After a stroke, you may not feel temperature, touch, pain, or sharpness on your affected side. You may have:
If you cannot feel an object, you may be more likely to hurt yourself.
Soaking your hands and feet may make your nails easier to cut. If you have diabetes, talk with your doctor about the care of your feet.
If you cannot feel heat on your affected side, you may be more prone to burns. Tips to prevent burns include the following:
If you have poor muscle tone in an arm, you may be at risk for shoulder problems. The weight of an affected arm can cause the shoulder to dislocate (shoulder subluxation). You also may tend not to use the shoulder, which may cause pain and loss of motion (frozen shoulder). You can help prevent a frozen shoulder by:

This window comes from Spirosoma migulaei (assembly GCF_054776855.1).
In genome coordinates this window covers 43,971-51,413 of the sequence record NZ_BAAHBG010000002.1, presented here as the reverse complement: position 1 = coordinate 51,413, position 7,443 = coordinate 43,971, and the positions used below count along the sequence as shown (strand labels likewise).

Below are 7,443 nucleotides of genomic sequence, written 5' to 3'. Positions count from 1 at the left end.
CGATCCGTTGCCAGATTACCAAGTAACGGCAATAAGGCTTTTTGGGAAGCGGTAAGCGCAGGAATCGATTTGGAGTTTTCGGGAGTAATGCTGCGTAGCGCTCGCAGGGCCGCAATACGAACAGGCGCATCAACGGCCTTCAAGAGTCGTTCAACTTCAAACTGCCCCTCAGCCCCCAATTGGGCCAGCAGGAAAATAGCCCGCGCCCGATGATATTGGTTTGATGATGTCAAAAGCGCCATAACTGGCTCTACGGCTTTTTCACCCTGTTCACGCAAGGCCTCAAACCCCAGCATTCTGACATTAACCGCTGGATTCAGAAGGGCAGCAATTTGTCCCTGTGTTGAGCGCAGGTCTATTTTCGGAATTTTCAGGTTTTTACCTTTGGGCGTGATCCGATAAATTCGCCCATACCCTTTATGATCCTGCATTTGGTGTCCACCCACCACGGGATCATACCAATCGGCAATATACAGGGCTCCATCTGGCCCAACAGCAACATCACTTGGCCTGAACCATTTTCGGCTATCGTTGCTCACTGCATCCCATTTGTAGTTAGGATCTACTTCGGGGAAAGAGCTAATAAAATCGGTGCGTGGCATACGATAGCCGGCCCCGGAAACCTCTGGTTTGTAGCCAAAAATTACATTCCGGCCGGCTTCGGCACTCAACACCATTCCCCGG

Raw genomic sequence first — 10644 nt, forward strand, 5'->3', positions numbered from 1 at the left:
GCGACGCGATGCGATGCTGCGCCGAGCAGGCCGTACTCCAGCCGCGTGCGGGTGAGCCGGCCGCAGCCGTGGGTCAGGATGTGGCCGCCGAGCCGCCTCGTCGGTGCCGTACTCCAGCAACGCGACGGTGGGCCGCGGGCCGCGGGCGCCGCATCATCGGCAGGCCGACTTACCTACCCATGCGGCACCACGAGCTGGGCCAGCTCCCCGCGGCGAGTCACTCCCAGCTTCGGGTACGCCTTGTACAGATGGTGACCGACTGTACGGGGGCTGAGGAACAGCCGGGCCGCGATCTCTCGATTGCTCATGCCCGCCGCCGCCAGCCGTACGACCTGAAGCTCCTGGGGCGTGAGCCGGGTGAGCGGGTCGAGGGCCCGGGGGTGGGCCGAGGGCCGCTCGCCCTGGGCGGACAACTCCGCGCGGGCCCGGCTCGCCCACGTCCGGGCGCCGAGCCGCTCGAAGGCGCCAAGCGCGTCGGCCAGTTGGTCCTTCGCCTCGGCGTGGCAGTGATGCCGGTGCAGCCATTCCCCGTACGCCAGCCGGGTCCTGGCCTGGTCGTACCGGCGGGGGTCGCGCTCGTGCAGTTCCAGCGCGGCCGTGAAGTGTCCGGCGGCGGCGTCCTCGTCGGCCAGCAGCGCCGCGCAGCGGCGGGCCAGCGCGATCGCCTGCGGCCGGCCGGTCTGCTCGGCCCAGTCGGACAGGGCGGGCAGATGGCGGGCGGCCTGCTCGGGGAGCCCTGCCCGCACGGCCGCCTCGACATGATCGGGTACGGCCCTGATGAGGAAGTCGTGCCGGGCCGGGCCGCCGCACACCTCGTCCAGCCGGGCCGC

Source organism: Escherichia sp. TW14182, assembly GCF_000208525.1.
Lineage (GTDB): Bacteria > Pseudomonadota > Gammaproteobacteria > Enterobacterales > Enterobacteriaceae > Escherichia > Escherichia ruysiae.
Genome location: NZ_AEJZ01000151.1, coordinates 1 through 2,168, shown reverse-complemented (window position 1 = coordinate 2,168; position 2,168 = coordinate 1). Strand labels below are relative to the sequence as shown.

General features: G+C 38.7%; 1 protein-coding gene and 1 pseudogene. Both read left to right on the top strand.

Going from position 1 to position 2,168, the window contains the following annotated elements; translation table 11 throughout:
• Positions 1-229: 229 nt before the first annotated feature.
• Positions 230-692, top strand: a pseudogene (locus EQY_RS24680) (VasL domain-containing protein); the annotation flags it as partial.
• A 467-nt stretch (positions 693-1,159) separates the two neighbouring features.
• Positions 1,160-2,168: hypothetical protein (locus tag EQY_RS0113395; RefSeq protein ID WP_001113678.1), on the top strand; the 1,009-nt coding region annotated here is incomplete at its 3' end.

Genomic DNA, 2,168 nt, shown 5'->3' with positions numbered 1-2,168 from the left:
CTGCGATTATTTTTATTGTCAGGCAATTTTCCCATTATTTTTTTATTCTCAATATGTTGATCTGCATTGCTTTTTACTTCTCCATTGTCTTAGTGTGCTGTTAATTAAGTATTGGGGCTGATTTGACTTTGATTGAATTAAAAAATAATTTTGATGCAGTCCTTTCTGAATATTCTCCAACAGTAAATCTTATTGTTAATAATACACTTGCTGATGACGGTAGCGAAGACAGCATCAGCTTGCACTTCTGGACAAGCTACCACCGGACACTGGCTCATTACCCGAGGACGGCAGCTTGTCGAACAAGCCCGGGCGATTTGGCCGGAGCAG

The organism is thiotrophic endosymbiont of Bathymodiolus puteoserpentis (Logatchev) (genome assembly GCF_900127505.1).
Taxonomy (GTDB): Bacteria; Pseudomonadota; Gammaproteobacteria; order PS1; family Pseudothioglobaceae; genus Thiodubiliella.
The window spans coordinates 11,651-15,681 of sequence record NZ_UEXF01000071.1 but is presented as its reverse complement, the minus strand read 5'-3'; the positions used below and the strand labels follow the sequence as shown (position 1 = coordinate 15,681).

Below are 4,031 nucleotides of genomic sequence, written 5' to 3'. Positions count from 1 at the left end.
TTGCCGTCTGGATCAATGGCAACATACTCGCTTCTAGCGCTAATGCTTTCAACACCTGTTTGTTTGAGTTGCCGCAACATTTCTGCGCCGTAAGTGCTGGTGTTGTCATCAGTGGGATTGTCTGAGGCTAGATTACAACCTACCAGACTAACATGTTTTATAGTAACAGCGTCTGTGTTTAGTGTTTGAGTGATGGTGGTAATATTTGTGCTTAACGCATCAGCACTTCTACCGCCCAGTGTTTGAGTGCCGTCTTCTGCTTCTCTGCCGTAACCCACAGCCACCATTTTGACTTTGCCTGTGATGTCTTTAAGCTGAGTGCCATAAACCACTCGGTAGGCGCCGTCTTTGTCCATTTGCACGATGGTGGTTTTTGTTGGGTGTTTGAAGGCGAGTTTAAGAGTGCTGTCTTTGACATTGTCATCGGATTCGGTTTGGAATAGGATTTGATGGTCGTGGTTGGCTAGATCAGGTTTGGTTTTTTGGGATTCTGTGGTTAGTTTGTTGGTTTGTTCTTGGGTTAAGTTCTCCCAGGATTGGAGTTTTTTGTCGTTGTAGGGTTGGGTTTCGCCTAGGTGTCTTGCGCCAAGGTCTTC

Swelling occurs when the affected arm or leg cannot move for a long period of time. A large amount of swelling:
Some tips to prevent swelling in your affected arm or leg include the following:
|Primary Medical Reviewer||E. Gregory Thompson, MD - Internal Medicine|
|Specialist Medical Reviewer||Richard D. Zorowitz, MD - Physical Medicine and Rehabilitation|
|Last Revised||August 7, 2012|
Last Revised: August 7, 2012
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